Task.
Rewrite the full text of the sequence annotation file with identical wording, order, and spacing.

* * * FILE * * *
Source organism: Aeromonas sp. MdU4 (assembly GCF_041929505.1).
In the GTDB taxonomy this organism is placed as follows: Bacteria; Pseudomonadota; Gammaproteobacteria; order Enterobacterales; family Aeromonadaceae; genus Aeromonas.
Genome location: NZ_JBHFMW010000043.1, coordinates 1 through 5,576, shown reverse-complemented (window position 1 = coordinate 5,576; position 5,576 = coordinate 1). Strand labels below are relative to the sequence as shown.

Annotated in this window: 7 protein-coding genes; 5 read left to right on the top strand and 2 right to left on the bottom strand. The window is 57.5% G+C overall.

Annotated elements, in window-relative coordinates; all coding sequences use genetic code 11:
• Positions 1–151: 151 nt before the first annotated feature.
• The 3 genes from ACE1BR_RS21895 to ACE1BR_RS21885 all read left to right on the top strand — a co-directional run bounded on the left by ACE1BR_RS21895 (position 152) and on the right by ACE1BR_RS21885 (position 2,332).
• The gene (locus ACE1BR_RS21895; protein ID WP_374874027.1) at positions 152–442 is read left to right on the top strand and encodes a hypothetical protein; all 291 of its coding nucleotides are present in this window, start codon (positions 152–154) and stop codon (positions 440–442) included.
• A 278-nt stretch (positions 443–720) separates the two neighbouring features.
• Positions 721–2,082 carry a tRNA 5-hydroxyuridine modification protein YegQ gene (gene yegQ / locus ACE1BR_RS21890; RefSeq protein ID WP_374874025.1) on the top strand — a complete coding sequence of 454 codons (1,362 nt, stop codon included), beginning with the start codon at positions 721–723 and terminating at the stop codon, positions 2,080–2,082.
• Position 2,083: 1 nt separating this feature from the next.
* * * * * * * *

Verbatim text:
Source organism: Aeromonas sp. MdU4 (assembly GCF_041929505.1).
In the GTDB taxonomy this organism is placed as follows: Bacteria; Pseudomonadota; Gammaproteobacteria; order Enterobacterales; family Aeromonadaceae; genus Aeromonas.
Genome location: NZ_JBHFMW010000043.1, coordinates 1 through 5,576, shown reverse-complemented (window position 1 = coordinate 5,576; position 5,576 = coordinate 1). Strand labels below are relative to the sequence as shown.

Annotated in this window: 7 protein-coding genes; 5 read left to right on the top strand and 2 right to left on the bottom strand. The window is 57.5% G+C overall.

Annotated elements, in window-relative coordinates; all coding sequences use genetic code 11:
• Positions 1–151: 151 nt before the first annotated feature.
• The 3 genes from ACE1BR_RS21895 to ACE1BR_RS21885 all read left to right on the top strand — a co-directional run bounded on the left by ACE1BR_RS21895 (position 152) and on the right by ACE1BR_RS21885 (position 2,332).
• The gene (locus ACE1BR_RS21895; protein ID WP_374874027.1) at positions 152–442 is read left to right on the top strand and encodes a hypothetical protein; all 291 of its coding nucleotides are present in this window, start codon (positions 152–154) and stop codon (positions 440–442) included.
• A 278-nt stretch (positions 443–720) separates the two neighbouring features.
• Positions 721–2,082 carry a tRNA 5-hydroxyuridine modification protein YegQ gene (gene yegQ / locus ACE1BR_RS21890; RefSeq protein ID WP_374874025.1) on the top strand — a complete coding sequence of 454 codons (1,362 nt, stop codon included), beginning with the start codon at positions 721–723 and terminating at the stop codon, positions 2,080–2,082.
• Position 2,083: 1 nt separating this feature from the next.